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What each of the TV networks are planning for election night

The long-running television drama known as Campaign 2016 reaches its conclusion tonight, and tens of millions of Americans will be following the results on their television screens.

The record election night audience of 71.5 million viewers came on the night of Barack Obama’s first victory in 2008 (it was 66.8 million in 2012).

Given the consistent level of interest throughout the 2016 campaign, it’s not hard to imagine that record being broken.

Besides following on TV, many of those viewers will have second or third screens at hand to dive deeper into results.

Here’s a thumbnail sketch of network plans:

NBC

NBC is the defending election night ratings champion and that’s a major point of pride for a television news division.

With Brian Williams now exiled to MSNBC, the main network is taking the team approach with Lester Holt, Savannah Guthrie and Chuck Todd as headliners for its coverage.

Tom Brokaw is a comforting presence as an analyst: He’s been involved in every NBC election night since 1968.

As in the past, NBC is dressing up New York’s Rockefeller Plaza, with the front of its headquarters lighting up in red and blue to mark the electoral progress of Hillary Clinton and Donald Trump and a map of the United States superimposed on the famed skating rink.

Todd will be NBC’s guru of exit polls and the electoral map.

Andrea Mitchell will report live from the Clinton campaign headquarters, with Katy Tur doing the same at Trump’s.

Each of the three top broadcasters will air elections coverage from 7 p.m. to 2 a.m. ET.

ABC

The current and two former anchors of ABC’s flagship “World News Tonight” broadcast will be on the set election night, but George Stephanopoulos will lead the coverage.

Stephanopoulos is ABC’s top man in politics, and it will be his first election night as the chief anchor.

Election night is all hands on deck, however, and Charles Gibson is coming out of retirement to be on the set. Diane Sawyer, who anchored ABC’s coverage four years ago, will also participate, along with current “World News Tonight” anchor David Muir.

ABC’s coverage will originate from Times Square, and Michael Strahan of “Good Morning America” will be outside to get public reaction.

ABC is stationing Robin Roberts at Hillary Clinton’s headquarters and Amy Robach at Donald Trump’s.

ABC News also has the closely watched prognosticator, Nate Silver of the FiveThirtyEight website, giving state-by-state analysis.

ABC will also air a special edition of “Nightline” from 2 to 4 a.m. ET.

CBS

CBS is stressing the ensemble approach for its coverage and showcasing its entire morning show team.

Rather than declare Scott Pelley as its chief anchor, CBS News is giving equal billing to seven different personalities: Besides Pelley, they are the morning show team of Charlie Rose, Gayle King and Norah O’Donnell, the network political director John Dickerson, correspondent Elaine Quijano and semi-retired anchor Bob Schieffer.

Rose will showcase his interviewing and also lead a panel of experts for analysis.

Anthony Mason is CBS’ man at the maps.

Major Garrett will cover Trump headquarters and Nancy Cordes will be with Clinton.

The CBSN streaming service, which celebrates its second birthday this weekend, will also stream a continuous news report Election Day and night.

CNN

Election night coverage on CNN begins before any of the polls close, at 4 p.m. ET, with Wolf Blitzer, Jake Tapper, Anderson Cooper and Dana Bash tag-teaming it.

Actually, Election Day coverage begins 16 hours earlier, with CNN appealing to insomniacs with a live overnight political show hosted by Poppy Harlow.

The network is stationing 25 correspondents to report from polling sites at swing states across the country.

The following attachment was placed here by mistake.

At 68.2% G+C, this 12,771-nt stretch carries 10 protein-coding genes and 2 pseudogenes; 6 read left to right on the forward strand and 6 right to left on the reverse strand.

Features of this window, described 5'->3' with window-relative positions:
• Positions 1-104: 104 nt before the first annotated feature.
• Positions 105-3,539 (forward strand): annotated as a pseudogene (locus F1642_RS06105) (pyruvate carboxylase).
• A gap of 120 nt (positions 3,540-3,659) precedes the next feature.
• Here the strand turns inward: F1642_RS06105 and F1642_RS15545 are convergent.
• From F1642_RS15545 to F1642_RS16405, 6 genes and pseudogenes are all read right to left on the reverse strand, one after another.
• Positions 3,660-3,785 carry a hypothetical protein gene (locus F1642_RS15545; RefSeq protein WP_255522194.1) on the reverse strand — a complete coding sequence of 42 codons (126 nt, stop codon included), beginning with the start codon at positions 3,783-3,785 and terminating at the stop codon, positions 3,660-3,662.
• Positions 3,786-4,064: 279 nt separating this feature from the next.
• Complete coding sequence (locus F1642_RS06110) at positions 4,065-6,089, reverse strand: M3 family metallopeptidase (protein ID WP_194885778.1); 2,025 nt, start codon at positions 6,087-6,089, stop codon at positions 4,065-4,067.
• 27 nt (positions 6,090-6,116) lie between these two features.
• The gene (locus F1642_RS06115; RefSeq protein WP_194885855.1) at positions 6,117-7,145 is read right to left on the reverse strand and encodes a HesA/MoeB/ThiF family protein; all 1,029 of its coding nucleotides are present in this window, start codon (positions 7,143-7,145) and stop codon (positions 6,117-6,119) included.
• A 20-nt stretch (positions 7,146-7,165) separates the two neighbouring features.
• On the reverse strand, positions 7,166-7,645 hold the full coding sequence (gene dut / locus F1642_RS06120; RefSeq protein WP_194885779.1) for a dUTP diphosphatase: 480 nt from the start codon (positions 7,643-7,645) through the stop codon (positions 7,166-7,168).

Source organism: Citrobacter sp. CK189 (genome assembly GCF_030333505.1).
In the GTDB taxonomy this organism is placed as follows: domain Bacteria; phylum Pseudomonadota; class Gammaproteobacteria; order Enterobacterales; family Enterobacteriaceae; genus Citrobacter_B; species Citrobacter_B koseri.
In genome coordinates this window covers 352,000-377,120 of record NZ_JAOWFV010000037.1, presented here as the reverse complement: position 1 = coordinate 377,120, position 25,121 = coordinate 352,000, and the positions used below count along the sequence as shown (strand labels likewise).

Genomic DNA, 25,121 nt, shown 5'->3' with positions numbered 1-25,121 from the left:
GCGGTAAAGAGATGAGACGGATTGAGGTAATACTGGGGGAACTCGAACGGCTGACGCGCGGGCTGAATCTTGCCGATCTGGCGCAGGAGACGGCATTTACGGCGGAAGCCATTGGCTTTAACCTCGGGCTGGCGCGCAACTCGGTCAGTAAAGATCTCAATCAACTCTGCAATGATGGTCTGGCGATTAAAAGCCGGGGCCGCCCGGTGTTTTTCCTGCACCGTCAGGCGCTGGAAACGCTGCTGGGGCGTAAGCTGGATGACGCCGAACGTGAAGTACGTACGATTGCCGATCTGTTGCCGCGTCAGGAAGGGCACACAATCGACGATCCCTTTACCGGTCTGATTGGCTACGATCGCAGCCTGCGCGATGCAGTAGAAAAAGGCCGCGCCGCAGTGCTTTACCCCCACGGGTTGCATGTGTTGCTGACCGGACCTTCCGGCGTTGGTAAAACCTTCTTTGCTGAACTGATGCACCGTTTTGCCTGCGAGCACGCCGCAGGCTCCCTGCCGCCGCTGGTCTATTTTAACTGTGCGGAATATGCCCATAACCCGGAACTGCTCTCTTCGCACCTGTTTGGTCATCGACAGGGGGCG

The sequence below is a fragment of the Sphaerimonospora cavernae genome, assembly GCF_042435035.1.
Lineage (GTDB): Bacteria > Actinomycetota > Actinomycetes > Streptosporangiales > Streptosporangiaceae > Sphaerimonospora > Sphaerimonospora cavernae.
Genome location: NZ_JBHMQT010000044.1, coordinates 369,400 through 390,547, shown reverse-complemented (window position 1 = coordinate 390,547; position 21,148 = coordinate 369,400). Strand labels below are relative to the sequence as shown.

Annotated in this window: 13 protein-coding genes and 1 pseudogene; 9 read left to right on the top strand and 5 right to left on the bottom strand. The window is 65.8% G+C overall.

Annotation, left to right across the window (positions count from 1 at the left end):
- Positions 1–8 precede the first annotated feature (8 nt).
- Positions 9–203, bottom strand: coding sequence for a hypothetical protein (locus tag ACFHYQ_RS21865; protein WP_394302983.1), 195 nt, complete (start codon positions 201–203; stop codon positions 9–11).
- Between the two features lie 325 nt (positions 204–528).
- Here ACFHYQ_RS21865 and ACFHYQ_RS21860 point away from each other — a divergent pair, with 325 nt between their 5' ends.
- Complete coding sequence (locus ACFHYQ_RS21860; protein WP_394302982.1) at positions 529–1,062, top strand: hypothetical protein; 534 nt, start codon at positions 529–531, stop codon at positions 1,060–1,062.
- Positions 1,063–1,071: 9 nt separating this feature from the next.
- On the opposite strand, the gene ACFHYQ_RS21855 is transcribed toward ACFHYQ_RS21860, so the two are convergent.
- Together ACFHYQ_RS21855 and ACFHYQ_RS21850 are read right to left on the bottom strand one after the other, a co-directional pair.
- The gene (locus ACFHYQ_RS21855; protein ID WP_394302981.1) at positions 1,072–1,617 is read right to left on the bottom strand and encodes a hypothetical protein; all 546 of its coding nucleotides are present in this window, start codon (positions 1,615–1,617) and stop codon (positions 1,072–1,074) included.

John King is back in front of CNN’s Magic Wall of data, David Chalian will cover exit polls and Mark Preston is stationed at the network’s decision desk. Gloria Borger, David Axelrod, Nia-Malika Henderson and Michael Smerconish are at the analysts’ desk.

For overseas viewers, CNN International will simulcast the main network’s elections coverage all over the world.

MSNBC

No longer on the main network, Williams will anchor MSNBC’s coverage as part of a team with Rachel Maddow and Chris Matthews.

MSNBC’s coverage starts at 6 p.m., an hour earlier than NBC, and will draw on the same bench of experts used by the main network.

PBS

Judy Woodruff and Gwen Ifill will anchor PBS’ election night coverage, which begins at 8 p.m. ET on the public broadcasting network.

John Yang will be at Clinton headquarters in New York and Jeffrey Brown will be following Trump.

PBS’ list of analysts include David Brooks of The New York Times, Amy Walter from the Cook Political Report, veteran broadcaster Jeff Greenfield, Mitt Romney’s former campaign chief Stuart Stevens and former Obama pollster Cornell Belcher.

C-SPAN

If you tire of television analysts, C-SPAN offers an alternative.

The network will dart around the country to hear victory and concession speeches by candidates running for various races.

The network will also take viewer calls and sample comments from social media throughout the night, beginning at 8 p.m. ET.

Scientists rate cable news on climate change reports

The scientific accuracy of climate change coverage varies significantly across the three major cable news networks, with MSNBC on top, CNN in the middle and Fox on the bottom.

The rankings are based on an analysis from the Union of Concerned Scientists.

The scientists said CNN segments that mentioned climate science were wholly accurate 70 percent of the time while Fox News segments were 28 percent accurate and MSNBC’s were 92 percent accurate.

The assessment was based on a review of nearly 600 segments mentioning “global warming” or “climate change” across the networks’ most prominent evening and weekend programs in 2013.

“Sometimes, it’s like the networks are covering different planets,” said Aaron Huertas, a science communications officer at UCS who led the analysis. “Unfortunately, too many politicians, interest groups, and pundits continue to dispute established climate science and cable shows sometimes give them a platform to do so.”